Researching Bikini Kill started a real snowball effect
Hey, lemme just say that I am so excited about this site. It’s quite unhealthy actually, how much time I have already spent on here… ¬_¬
Okay, so my Bikini Kill story actually needs a little background. Some of my earliest music memories take place in my Dad’s car, on the way down the A1 back to London after a weekend at his parents’, with whom he was living after divorcing my mum. (In case you haven’t noticed, I’m in the UK! Thought I’d mention that in case there was head-scratching going on across the pond!) First off, he was playing Madonna’s Music album – still a not-so-guilty pleasure, I must admit. Then he was playing No Doubt’s Rocksteady (we’re in the early 2000s by this time, and I have totally missed the whole movement, but bear with me). Then he was playing Led Zepplin’s III, or Pink Floyd’s The Wall or Dark Side of the Moon.
There wasn’t really an inbetween! This continued for years and years, my dad playing these albums to us over and over (I mean, Rocksteady was in the car for a good two years and I still have the casette he made for me! Other side: Holly Valance’s Footprints. I really didn’t have a musical preference at this point…)
When I was 10, the first album I bought myself was No Doubt’s Tragic Kingdom. It was £5 and the front cover was broken. That didn’t matter because I loved No Doubt and always will, and upon researching into their history I stumbled across a LOT of good bands and artists. But basically I liked how it was pop but with such attitude… are you starting to see where I’m going here? It was the attitude I was drawn to. (And still am. I’m a HUGE fan of Lady Gaga. Paws up, anyone?)
Then, and oh my God what a year, American Idiot was released. I’m pretty sure that album changed my life. Green Day was the first band that I obsessed over: I loved the songs, of course. I loved the messages. I loved the way I could close my eyes and I was away. I loved their swagger.
And I loved Kathleen on ‘Letterbomb’.
Researching Bikini Kill started a real snowball effect: it didn’t just introduce me to new music (I can’t be the only one who got into music by assosiation!) but a whole new frame of mind. Where Gwen Stefani had sung about the woes of being Just A Girl, Kathleen and Co were actually doing something about it. There’s no such thing as Just a girl… because girls kick ass!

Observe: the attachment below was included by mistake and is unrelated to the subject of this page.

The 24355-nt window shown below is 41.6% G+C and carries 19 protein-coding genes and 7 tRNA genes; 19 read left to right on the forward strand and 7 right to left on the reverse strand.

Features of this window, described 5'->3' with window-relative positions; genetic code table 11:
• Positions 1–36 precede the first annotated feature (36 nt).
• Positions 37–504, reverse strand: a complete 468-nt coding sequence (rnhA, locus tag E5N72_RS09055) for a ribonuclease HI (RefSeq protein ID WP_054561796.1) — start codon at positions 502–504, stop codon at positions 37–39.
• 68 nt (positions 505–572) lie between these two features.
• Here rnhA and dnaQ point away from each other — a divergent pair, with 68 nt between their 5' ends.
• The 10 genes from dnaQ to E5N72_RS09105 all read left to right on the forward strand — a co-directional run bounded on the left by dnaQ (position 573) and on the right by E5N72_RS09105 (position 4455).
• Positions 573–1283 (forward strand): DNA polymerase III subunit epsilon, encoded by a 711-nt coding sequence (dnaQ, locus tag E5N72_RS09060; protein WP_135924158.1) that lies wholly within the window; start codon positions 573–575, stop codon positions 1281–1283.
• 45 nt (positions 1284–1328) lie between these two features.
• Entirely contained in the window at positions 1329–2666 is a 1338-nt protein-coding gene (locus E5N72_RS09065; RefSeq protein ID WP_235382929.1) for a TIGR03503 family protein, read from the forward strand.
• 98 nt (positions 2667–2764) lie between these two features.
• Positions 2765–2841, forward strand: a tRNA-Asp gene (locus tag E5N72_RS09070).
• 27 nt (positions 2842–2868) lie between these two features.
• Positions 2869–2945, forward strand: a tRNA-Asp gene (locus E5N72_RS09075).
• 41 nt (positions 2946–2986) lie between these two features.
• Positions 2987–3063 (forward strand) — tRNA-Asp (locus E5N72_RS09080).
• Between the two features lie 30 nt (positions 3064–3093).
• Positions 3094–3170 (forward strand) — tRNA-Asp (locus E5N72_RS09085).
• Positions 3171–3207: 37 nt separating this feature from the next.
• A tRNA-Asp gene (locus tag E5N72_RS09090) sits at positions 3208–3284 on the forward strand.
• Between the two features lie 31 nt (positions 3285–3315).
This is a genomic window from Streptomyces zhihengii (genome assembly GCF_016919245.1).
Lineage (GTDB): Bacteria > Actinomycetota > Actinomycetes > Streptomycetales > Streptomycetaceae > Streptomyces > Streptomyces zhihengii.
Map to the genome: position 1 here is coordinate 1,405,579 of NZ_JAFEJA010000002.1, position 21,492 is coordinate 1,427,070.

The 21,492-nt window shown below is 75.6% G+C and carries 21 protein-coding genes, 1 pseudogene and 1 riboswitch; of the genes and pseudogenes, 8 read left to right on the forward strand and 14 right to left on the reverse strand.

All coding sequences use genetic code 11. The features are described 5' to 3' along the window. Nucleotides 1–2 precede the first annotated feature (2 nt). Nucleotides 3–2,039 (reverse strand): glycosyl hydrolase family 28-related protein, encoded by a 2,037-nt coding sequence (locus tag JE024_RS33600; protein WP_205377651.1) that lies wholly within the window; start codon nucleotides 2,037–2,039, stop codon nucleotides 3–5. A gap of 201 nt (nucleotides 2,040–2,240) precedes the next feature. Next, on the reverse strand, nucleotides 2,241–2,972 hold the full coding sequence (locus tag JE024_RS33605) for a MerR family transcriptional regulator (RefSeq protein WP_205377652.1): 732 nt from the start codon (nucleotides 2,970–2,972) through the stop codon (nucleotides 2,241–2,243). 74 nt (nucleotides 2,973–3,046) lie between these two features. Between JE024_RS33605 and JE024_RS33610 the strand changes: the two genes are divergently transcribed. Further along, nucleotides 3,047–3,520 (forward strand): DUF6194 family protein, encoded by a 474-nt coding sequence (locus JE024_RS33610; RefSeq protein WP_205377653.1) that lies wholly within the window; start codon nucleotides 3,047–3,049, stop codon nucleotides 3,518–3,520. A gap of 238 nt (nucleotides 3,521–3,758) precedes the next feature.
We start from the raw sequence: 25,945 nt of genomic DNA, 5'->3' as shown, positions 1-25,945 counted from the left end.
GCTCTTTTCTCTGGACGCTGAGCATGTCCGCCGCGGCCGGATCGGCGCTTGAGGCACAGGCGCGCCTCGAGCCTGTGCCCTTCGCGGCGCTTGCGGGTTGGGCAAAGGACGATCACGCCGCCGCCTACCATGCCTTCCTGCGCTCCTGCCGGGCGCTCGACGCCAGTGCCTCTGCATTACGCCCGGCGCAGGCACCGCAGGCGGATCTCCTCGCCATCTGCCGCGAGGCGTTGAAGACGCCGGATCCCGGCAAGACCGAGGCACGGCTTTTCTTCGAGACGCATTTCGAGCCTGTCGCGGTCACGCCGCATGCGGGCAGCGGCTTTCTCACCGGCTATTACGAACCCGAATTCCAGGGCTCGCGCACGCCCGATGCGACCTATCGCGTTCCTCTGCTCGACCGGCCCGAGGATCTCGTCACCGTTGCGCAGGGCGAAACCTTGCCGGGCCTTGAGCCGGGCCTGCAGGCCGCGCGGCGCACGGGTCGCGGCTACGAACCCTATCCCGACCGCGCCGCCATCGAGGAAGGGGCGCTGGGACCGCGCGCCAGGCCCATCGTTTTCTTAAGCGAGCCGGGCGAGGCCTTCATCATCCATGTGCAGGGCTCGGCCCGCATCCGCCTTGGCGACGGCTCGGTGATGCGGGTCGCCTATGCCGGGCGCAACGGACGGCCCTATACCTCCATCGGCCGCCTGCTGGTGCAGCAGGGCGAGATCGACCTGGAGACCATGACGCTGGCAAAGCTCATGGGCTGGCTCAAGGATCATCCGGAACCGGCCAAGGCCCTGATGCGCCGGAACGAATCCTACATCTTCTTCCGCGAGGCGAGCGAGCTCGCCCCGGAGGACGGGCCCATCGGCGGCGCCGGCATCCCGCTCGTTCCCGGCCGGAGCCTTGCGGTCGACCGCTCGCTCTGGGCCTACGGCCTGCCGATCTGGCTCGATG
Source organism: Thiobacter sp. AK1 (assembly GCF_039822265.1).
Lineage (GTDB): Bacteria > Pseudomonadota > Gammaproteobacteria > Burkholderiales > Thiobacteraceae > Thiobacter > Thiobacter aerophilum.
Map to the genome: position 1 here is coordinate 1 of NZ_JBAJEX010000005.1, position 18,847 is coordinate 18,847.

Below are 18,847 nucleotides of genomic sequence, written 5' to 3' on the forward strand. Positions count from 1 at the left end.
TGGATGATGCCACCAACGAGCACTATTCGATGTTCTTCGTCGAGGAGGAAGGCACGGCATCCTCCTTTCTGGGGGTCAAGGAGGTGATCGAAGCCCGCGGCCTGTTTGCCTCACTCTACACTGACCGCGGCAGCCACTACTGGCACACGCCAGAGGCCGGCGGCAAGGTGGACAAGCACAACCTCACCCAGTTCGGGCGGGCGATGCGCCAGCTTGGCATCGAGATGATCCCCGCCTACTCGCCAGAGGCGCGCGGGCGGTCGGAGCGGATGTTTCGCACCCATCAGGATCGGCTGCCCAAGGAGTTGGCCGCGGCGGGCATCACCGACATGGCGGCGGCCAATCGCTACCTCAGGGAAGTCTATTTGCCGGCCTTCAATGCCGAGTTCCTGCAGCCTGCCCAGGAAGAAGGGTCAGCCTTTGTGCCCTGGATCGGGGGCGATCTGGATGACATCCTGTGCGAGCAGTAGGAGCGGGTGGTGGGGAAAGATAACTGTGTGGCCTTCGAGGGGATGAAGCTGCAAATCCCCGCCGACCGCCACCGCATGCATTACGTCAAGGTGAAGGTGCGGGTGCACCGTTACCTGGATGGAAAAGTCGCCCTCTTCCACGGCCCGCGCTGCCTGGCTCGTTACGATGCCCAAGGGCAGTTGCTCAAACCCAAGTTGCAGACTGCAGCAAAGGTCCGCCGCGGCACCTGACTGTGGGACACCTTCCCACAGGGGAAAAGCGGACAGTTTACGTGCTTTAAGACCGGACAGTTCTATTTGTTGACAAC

My sister knows all the words to Rebel Girl and she’s never even heard it all the way through, I just sing it so much she’s picked it up! Well, that and Cherry Bomb.
Although I boast quite a diverse record collection – from Nine Inch Nails to Eminem to Taylor Swift to Rancid etcetc – and musical tastes, it is always the 90s punk scene that pulls me in and captivates me.
Shame I was born halfway through! (Well, ’94. Yeah, yeah, we lost Kurt Cobain and gained Justin Bieber, I know. I didn’t have any part in that, I swear.)
I’m not sure where I’m going with this. (This is going to sound like such a cliche, but…) Music is such a huge part of my life that trying to explain it leaves me a little lost for words. It has societal impacts like no other art form and can – and DOES – change the lives of people the world over, myself included.
But Bikini Kill? Well, they are just something of their own. For me when I think of them, I don’t think music I think lifestyle. I’m not sure if that was a goal of theirs or if I’ve read too much into it or whatever.
I guess that’s all I wanted to say.
Oh, and when you’re an out and out feminist at two-weeks-shy of 16, it’s really hard to find a boyfriend. And do you know what? I wouldn’t have it any other way.
Katie Epps, 15-and-11 1/2-months